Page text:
Star Parker Doesn’t Understand Insurance
Keynoting last Friday’s ”Stand up for Religious Freedom” rally in Washington, DC (organized by a coalition of mostly anti-abortion groups), Christian conservative commentator Star Parker earned her biggest applause by drawing the following comparison:
No more than should my auto insurance cover your tune-up should my health insurance cover your sex life
While Parker’s audience seems to find this analogy hilarious, I don’t quite get its appeal. Assuming that Parker doesn’t have a particular moral objection to tune-ups, it just doesn’t make any sense.
My best guess is that Parker is simply appealing to the broader Randian sentiment all the rage on the right these days that individuals should be obligated to no one but themselves; that they specifically shouldn’t have to pay for anything for anyone else.
But, of course, paying for things for other people is the entire concept of insurance. Sure, it may feel personalized (I buy a policy from a company, pay my premiums, and when I need coverage they write a check for me), but in practice it’s really a miniature form of – gasp — “socialism,” redistributing wealth from the healthy to the sick, the good drivers to the bad, the lucky to the unlucky.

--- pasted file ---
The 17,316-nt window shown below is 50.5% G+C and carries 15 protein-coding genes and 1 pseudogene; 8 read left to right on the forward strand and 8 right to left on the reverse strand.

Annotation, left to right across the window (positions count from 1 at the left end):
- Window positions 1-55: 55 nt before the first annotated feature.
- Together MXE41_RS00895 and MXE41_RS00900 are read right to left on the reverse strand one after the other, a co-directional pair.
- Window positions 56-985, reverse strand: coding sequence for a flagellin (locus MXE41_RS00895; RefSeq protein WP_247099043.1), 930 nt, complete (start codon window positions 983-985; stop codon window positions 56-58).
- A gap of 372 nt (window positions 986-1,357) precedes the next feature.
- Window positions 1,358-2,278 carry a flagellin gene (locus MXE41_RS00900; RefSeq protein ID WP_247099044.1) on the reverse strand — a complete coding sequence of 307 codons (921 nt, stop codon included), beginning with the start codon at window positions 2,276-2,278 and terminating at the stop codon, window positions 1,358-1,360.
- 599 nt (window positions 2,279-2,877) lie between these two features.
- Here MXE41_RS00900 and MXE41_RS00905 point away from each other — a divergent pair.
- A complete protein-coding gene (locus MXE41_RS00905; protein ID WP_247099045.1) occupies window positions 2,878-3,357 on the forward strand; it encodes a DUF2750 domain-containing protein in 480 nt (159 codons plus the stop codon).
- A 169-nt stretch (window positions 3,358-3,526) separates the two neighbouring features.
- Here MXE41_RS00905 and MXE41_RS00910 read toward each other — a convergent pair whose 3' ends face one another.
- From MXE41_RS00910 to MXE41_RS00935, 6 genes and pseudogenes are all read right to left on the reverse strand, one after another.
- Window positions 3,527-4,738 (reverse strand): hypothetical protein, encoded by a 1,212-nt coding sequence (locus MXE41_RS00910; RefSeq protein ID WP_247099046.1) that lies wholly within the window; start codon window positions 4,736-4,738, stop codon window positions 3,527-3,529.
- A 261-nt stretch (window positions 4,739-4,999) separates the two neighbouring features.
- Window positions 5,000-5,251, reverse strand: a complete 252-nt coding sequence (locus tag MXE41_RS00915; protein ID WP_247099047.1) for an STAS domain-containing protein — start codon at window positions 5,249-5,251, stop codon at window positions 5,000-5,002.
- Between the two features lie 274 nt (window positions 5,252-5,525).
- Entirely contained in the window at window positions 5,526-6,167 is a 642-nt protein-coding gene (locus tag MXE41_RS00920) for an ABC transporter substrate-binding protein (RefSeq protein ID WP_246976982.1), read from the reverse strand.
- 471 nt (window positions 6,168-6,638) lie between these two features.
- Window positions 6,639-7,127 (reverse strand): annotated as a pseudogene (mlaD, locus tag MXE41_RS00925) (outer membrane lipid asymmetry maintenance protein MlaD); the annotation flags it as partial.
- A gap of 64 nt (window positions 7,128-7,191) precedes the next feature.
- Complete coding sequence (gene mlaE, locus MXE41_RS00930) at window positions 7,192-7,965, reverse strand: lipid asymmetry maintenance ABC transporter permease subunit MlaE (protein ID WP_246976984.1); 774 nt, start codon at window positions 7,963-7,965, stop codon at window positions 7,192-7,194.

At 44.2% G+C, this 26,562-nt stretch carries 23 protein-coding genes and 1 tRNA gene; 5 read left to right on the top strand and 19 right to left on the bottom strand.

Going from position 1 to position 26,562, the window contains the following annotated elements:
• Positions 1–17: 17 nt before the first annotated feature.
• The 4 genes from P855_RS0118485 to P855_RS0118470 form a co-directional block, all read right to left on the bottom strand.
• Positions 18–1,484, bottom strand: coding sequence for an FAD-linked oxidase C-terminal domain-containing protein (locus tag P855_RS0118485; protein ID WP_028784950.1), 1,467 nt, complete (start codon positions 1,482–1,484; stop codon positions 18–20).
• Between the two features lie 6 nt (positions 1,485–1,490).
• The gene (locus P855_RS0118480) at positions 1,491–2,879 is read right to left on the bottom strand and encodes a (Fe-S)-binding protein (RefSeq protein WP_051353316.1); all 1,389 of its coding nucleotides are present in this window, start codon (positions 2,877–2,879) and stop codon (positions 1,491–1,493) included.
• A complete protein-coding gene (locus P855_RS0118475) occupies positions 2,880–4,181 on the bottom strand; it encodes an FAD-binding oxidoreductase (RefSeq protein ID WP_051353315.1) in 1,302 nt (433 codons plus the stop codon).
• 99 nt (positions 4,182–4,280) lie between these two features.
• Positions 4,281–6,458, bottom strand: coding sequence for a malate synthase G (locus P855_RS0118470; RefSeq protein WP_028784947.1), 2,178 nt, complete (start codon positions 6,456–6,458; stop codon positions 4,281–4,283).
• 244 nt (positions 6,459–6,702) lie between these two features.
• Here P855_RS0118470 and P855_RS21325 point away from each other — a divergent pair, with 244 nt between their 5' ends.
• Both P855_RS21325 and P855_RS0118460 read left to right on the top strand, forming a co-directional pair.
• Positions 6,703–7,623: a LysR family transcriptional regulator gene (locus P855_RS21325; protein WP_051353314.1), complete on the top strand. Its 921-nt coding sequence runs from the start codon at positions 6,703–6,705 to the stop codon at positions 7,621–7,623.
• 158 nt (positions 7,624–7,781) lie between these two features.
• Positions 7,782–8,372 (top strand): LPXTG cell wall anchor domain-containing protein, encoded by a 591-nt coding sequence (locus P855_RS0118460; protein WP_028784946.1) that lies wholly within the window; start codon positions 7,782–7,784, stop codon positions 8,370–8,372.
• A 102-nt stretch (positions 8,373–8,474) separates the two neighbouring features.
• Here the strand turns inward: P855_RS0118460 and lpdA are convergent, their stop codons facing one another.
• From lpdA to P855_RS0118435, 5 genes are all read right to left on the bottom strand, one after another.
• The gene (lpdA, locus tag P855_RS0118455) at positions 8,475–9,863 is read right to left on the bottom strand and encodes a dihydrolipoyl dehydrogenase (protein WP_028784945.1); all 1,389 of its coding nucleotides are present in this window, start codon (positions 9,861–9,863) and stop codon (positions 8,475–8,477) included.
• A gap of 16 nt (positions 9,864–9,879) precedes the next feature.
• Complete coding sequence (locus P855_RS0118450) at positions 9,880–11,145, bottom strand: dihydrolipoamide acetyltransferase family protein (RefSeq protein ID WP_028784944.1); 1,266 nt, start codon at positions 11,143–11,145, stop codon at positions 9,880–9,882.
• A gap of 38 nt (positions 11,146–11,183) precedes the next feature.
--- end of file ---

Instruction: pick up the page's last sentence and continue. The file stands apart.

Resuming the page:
Some may not like knowing that their premiums “subsidize” the risky or objectionable decisions of their fellow policyholders, but that’s why they don’t really get a say. Once they write their premium check it’s not really their money anymore; they’re better off viewing it as just the regular fee they pay to ensure financial security if something bad happens to them.
If Parker and others really believe what’s she saying, their problems are much larger than the marginal issue of contraception coverage and religious employers. They should probably just stop buying insurance altogether.